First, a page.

Science & Technology

High Places: USU UASAL Summer Fellow Studies the Earth's Upper Atmosphere

Physics and math major, Honors student and Aggie First Scholar Agustina Peck, who conducts research with postdoctoral mentor Ivana Molina, is set to present findings at the Student Research Symposium during USU Research Week, April 8-11.

By Mary-Ann Muffoletto |

USU physics and math scholar Aggie Peck, left, a 2023 UASAL Summer Fellow, and her postdoctoral mentor Ivana Molina, right, display a research poster Peck presents during USU Research Week 2024's Student Research Symposium April 9-10. (Photo Credit: USU/M. Muffoletto)

Utah State University Honors student Agustina “Aggie” Peck is becoming a seasoned research presenter.

The physics and computational mathematics major opened the academic year by presenting her atmospheric science research at the American Physical Society Four Corners Section meeting hosted by USU in Logan last October. In January, Peck headed to Bozeman, Montana, to participate in the regional conference of APS’ Conference for Undergraduate Women in Physics.

Selected for USU’s inaugural cohort of Utah Academy of Sciences, Arts, and Letters Summer Fellow Program in 2023, Peck recently returned from a gathering in Salt Lake City, where she presented her research with other UASAL Fellows. At this writing, the first-generation college student is sharing her research at the APS Spring Meeting, “Quarks to Cosmos,” in Sacramento, California.

Peck returns to Logan just in time to participate in the Student Research Symposium during USU Research Week 2024. The Aggie First Scholar presents her research poster, “Altitude Normalization of Thermospheric Neutral Densities from Satellite Observations Near Dawn and Dusk,” Tuesday, April 9, during the 1:30-2:20 p.m. session in the Main Atrium of the Merrill-Cazier Library.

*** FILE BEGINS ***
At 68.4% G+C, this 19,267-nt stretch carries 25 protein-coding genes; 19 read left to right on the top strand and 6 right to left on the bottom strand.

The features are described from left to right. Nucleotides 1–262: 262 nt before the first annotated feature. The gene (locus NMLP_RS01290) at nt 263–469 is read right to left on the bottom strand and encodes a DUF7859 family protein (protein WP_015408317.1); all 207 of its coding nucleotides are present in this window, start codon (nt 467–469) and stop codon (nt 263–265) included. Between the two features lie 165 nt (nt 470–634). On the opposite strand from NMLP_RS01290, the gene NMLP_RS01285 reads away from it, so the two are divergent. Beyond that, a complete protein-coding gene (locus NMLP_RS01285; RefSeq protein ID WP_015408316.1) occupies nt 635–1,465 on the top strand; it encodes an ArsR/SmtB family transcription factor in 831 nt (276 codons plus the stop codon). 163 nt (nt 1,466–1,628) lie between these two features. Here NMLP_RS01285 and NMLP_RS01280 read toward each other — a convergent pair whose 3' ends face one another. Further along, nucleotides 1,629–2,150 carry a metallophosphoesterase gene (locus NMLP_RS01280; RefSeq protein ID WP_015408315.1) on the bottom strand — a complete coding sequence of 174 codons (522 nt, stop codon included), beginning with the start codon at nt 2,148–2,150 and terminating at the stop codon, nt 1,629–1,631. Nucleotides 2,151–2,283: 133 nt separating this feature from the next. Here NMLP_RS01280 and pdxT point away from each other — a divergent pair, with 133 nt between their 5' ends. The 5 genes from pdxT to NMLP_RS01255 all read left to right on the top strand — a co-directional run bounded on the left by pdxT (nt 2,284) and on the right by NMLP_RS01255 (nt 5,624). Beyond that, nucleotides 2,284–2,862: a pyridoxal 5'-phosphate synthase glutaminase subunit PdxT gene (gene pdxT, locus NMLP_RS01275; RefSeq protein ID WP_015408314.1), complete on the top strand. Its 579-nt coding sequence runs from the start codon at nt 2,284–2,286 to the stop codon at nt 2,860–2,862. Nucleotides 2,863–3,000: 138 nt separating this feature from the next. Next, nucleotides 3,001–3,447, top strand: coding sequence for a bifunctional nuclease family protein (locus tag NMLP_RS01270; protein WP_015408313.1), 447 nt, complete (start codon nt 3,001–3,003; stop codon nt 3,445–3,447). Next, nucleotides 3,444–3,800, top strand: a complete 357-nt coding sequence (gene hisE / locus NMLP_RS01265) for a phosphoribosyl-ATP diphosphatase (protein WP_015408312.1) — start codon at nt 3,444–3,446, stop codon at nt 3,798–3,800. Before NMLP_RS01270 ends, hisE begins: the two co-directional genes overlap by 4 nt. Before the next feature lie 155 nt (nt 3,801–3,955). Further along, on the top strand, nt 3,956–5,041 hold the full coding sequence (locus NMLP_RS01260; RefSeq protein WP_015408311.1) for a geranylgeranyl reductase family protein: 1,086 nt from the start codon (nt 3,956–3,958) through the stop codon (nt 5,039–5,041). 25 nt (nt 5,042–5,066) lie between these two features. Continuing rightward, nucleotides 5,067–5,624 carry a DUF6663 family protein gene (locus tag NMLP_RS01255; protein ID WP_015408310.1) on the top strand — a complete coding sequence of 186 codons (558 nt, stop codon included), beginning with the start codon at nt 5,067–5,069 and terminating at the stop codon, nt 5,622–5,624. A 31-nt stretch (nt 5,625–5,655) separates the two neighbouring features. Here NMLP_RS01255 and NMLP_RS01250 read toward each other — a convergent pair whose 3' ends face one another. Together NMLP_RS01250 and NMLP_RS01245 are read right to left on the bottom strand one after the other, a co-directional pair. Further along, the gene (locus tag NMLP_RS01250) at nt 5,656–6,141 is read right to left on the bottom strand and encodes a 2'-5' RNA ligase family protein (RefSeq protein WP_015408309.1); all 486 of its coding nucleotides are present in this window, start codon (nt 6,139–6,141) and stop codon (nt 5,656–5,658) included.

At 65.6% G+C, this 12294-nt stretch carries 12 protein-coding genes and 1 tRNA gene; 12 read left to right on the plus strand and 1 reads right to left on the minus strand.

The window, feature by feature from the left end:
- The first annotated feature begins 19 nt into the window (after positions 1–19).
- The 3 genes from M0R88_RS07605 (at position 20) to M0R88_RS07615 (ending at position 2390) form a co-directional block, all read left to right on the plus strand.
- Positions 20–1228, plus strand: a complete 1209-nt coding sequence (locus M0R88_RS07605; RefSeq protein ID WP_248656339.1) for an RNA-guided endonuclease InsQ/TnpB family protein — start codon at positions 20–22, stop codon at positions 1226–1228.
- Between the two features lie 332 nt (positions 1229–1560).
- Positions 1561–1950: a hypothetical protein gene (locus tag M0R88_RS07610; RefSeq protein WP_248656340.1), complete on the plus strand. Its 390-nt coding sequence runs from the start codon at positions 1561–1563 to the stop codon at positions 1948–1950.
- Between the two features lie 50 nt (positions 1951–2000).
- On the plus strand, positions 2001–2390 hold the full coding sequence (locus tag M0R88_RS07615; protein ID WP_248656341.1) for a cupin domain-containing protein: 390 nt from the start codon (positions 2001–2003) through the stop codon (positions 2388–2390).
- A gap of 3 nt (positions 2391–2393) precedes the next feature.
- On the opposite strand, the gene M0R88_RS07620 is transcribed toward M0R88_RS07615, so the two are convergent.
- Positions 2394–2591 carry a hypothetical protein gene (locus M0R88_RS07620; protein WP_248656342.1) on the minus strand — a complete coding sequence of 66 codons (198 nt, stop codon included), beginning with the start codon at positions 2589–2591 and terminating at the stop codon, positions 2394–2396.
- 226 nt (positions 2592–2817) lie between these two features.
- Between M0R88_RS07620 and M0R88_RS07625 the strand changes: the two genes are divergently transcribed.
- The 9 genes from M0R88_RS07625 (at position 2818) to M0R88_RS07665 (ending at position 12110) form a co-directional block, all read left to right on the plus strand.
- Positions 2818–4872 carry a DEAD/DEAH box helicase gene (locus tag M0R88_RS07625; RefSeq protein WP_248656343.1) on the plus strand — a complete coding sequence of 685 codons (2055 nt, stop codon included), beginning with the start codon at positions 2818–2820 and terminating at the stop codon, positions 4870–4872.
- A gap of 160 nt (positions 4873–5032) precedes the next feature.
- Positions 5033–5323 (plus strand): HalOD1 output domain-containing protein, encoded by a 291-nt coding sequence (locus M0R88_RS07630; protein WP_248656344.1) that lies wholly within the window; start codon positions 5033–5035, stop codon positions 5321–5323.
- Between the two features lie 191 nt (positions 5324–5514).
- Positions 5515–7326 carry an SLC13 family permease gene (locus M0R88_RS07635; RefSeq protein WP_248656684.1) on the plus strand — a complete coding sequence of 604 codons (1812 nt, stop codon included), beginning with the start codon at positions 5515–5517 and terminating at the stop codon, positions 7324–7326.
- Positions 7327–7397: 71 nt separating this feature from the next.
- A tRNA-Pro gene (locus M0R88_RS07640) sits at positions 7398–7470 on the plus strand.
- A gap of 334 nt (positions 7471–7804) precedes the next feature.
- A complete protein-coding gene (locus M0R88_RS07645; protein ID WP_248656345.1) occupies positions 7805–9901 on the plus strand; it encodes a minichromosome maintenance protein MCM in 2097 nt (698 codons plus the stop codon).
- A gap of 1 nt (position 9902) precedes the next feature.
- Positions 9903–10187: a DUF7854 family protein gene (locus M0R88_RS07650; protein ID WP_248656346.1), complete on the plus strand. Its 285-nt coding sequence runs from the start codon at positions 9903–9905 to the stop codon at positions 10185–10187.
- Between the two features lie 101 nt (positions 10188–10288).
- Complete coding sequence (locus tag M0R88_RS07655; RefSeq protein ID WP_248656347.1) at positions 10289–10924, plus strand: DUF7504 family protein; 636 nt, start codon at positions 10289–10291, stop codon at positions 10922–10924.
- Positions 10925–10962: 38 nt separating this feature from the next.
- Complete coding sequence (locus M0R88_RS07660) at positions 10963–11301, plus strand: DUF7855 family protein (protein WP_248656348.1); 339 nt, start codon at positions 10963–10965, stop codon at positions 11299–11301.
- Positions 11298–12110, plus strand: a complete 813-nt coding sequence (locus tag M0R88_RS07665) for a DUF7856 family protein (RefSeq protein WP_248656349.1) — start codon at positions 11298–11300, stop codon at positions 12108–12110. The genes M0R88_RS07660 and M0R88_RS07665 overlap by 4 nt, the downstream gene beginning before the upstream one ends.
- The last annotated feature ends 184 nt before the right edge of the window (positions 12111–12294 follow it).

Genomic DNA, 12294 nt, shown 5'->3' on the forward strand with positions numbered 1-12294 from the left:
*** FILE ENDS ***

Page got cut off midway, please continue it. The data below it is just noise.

“It’s been a whirlwind schedule, but I’m excited about the research and excited about sharing it,” Peck says.

Opportunities to present her research, she says, not only allows her to communicate about her specialized area of science, but to connect with underrepresented groups in her academic discipline.

“I’m a woman, a Latina and the first person in my family to go to college,” says Peck, who hails from Buenos Aires, Argentina. “This enables me to be an effective ambassador to others, who might feel intimidated about pursuing higher education. It feels much more attainable when you see and talk with someone who shares your experiences.”

Peck’s research, which she conducts with mentor Ivana Molina, a USU postdoctoral fellow and instructor in the Department of Physics, and USU Physics professor Ludger Scherliess, focuses on the Earth’s thermosphere.

“This is the second-highest layer of Earth’s atmosphere, which is located between the mesosphere and the exosphere,” she says. “It extends approximately 90 to 500 kilometers above the Earth’s surface.”

The thermosphere is important, Peck says, because many satellites travel through this atmospheric layer.

“The thermosphere absorbs energy from the sun, which causes it to heat up and expand,” she says. “This changes the thermosphere’s neutral densities, which can cause satellite drag. Understanding these densities and their effects is crucial for successfully planning and executing Low Earth Orbit satellite missions.”

To study these densities, Peck turned to data collected from the European Space Agency’s Gravity Field and Steady-State Ocean Circulation Explorer (GOCE) satellite.

“The original mission of this satellite, which orbited the Earth in the thermosphere from 2009 until 2013, was to map the Earth’s gravity field, known as the geoid,” she says. “Dawn and dusk neutral densities and winds were obtained later, using data from multiple instruments on the satellite.”

Because those densities vary widely, Peck used a mathematical model to normalize the GOCE dataset to a reference altitude.

“Our study lays the foundation for future study of the longitudinal variability of neutral densities observed by GOCE,” she says. “This is important for further understanding the thermosphere, and the impact of varying densities on satellites.”

WRITER

Mary-Ann Muffoletto
Public Relations Specialist
College of Science
435-797-3517
maryann.muffoletto@usu.edu

CONTACT

Ivana Molina
Postdoctoral Fellow
Department of Physics
(435) 797-2857
ivana.molina@usu.edu


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